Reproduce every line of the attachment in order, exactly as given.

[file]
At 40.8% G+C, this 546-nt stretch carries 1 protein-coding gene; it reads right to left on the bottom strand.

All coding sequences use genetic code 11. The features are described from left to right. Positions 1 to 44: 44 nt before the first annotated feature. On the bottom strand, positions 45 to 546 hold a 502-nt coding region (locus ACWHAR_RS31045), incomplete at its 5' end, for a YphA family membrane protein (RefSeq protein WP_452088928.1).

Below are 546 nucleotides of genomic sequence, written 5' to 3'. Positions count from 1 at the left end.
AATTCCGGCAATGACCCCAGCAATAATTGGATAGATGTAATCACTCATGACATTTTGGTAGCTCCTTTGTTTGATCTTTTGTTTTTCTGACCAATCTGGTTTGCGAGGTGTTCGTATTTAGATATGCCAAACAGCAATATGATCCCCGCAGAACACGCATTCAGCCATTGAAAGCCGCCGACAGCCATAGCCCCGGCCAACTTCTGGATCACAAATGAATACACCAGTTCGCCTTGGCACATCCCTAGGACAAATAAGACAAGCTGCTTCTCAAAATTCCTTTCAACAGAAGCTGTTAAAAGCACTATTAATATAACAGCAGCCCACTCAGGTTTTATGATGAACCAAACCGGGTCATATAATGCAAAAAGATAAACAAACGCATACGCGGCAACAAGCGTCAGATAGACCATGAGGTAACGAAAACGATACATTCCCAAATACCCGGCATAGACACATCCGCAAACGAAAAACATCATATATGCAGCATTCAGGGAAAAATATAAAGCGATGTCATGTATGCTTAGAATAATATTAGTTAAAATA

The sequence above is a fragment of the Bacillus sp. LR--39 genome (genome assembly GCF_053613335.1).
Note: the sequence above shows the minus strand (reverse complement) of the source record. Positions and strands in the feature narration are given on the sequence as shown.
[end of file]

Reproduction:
At 40.8% G+C, this 546-nt stretch carries 1 protein-coding gene; it reads right to left on the bottom strand.

All coding sequences use genetic code 11. The features are described from left to right. Positions 1 to 44: 44 nt before the first annotated feature. On the bottom strand, positions 45 to 546 hold a 502-nt coding region (locus ACWHAR_RS31045), incomplete at its 5' end, for a YphA family membrane protein (RefSeq protein WP_452088928.1).

Below are 546 nucleotides of genomic sequence, written 5' to 3'. Positions count from 1 at the left end.
AATTCCGGCAATGACCCCAGCAATAATTGGATAGATGTAATCACTCATGACATTTTGGTAGCTCCTTTGTTTGATCTTTTGTTTTTCTGACCAATCTGGTTTGCGAGGTGTTCGTATTTAGATATGCCAAACAGCAATATGATCCCCGCAGAACACGCATTCAGCCATTGAAAGCCGCCGACAGCCATAGCCCCGGCCAACTTCTGGATCACAAATGAATACACCAGTTCGCCTTGGCACATCCCTAGGACAAATAAGACAAGCTGCTTCTCAAAATTCCTTTCAACAGAAGCTGTTAAAAGCACTATTAATATAACAGCAGCCCACTCAGGTTTTATGATGAACCAAACCGGGTCATATAATGCAAAAAGATAAACAAACGCATACGCGGCAACAAGCGTCAGATAGACCATGAGGTAACGAAAACGATACATTCCCAAATACCCGGCATAGACACATCCGCAAACGAAAAACATCATATATGCAGCATTCAGGGAAAAATATAAAGCGATGTCATGTATGCTTAGAATAATATTAGTTAAAATA

The sequence above is a fragment of the Bacillus sp. LR--39 genome (genome assembly GCF_053613335.1).
Note: the sequence above shows the minus strand (reverse complement) of the source record. Positions and strands in the feature narration are given on the sequence as shown.